“Safe spaces” on campus are immunising students against reality. Safe spaces are social spaces that are restricted with respect to social relations, language, political views and behavior. The point of a safe space is to provide a space that is safe for people to freely communicate and express ideas.
A small but vocal minority of student activists are arguing for universities to be turned into safe spaces, describing it as an attempt to immunise their academic life from the intellectual challenge of debating conflicting views.
Sadly, this will breed over programmed children who no longer experience the risks and challenges that breed maturity.
Safe spaces are an expression of the conviction, increasingly prevalent among college students, that their schools should keep them from being “bombarded” by discomfiting or distressing viewpoints, to alert students to the presence of potentially disturbing material.
Already, a safe-space mentality has begun infiltrating classrooms, making both professors and students loath to say anything that might hurt someone’s feelings.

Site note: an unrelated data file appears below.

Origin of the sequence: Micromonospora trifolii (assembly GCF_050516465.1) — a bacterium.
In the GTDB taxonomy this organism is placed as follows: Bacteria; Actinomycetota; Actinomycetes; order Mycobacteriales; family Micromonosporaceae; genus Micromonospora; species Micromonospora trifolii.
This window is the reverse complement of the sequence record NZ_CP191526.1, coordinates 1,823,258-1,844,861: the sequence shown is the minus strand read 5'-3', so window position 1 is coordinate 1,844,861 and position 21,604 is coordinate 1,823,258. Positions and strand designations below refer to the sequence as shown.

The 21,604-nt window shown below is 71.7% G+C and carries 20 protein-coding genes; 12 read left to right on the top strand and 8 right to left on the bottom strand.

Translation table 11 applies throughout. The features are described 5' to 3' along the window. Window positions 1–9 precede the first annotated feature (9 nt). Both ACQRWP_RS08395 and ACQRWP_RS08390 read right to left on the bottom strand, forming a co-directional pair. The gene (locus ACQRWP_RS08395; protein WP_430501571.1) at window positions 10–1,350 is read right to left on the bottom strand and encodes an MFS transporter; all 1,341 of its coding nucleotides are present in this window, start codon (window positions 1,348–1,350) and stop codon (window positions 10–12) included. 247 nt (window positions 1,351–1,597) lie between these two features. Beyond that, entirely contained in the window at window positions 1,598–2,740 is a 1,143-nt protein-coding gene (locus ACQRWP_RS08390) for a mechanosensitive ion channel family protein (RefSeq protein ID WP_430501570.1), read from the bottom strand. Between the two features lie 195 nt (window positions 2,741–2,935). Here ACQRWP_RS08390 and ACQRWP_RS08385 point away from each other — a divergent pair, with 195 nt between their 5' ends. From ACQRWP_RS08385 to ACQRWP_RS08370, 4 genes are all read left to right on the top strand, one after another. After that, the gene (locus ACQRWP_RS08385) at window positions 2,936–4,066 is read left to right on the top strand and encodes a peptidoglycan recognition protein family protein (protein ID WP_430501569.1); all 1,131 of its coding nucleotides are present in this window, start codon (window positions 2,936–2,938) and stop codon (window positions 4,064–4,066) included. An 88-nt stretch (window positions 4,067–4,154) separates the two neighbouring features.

Students worry whether acts of speech or pieces of writing may put them in emotional peril.
In reality, safe spaces provide a student backlash against hearing words and ideas that oppose their own, citing emotional “trauma”. The sense of entitlement the safe space cultivates directly stunts students’ intellectual growth.
Opponents argue that it limits free speech and creates an echo chamber of concurring opinions.
People need to go to college to sharpen their wits and broaden their field of vision. Shield them from unfamiliar ideas, and they’ll never learn the discipline of seeing the world as other people see it.
Students will be unprepared for the social and intellectual headwinds that will hit them as soon as they step off the campuses whose climate they have so carefully controlled.
What will the poor little darlings do when they hear opinions they’ve learned to shrink from?